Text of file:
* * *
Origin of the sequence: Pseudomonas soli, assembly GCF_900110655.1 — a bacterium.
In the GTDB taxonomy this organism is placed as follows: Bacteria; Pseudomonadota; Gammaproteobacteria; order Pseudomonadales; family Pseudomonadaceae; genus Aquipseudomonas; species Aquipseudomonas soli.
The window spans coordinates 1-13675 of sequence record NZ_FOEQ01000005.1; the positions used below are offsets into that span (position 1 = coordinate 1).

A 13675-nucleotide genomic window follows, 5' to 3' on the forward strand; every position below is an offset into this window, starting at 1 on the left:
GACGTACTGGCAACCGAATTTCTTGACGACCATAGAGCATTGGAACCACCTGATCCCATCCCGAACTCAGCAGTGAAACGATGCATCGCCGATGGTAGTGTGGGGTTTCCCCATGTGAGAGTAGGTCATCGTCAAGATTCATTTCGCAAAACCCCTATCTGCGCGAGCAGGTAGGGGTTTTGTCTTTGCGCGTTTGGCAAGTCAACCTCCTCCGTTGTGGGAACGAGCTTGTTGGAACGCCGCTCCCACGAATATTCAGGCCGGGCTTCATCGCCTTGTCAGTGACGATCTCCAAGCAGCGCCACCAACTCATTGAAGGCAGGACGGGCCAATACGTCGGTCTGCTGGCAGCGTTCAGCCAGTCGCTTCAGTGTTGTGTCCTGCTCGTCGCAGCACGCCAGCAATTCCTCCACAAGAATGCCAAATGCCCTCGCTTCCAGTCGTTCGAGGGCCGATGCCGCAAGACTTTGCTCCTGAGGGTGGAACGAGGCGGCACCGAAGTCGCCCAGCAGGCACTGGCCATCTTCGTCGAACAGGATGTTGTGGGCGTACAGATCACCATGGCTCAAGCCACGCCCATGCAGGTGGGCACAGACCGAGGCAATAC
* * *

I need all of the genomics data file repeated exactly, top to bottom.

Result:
Origin of the sequence: Pseudomonas soli, assembly GCF_900110655.1 — a bacterium.
In the GTDB taxonomy this organism is placed as follows: Bacteria; Pseudomonadota; Gammaproteobacteria; order Pseudomonadales; family Pseudomonadaceae; genus Aquipseudomonas; species Aquipseudomonas soli.
The window spans coordinates 1-13675 of sequence record NZ_FOEQ01000005.1; the positions used below are offsets into that span (position 1 = coordinate 1).

A 13675-nucleotide genomic window follows, 5' to 3' on the forward strand; every position below is an offset into this window, starting at 1 on the left:
GACGTACTGGCAACCGAATTTCTTGACGACCATAGAGCATTGGAACCACCTGATCCCATCCCGAACTCAGCAGTGAAACGATGCATCGCCGATGGTAGTGTGGGGTTTCCCCATGTGAGAGTAGGTCATCGTCAAGATTCATTTCGCAAAACCCCTATCTGCGCGAGCAGGTAGGGGTTTTGTCTTTGCGCGTTTGGCAAGTCAACCTCCTCCGTTGTGGGAACGAGCTTGTTGGAACGCCGCTCCCACGAATATTCAGGCCGGGCTTCATCGCCTTGTCAGTGACGATCTCCAAGCAGCGCCACCAACTCATTGAAGGCAGGACGGGCCAATACGTCGGTCTGCTGGCAGCGTTCAGCCAGTCGCTTCAGTGTTGTGTCCTGCTCGTCGCAGCACGCCAGCAATTCCTCCACAAGAATGCCAAATGCCCTCGCTTCCAGTCGTTCGAGGGCCGATGCCGCAAGACTTTGCTCCTGAGGGTGGAACGAGGCGGCACCGAAGTCGCCCAGCAGGCACTGGCCATCTTCGTCGAACAGGATGTTGTGGGCGTACAGATCACCATGGCTCAAGCCACGCCCATGCAGGTGGGCACAGACCGAGGCAATAC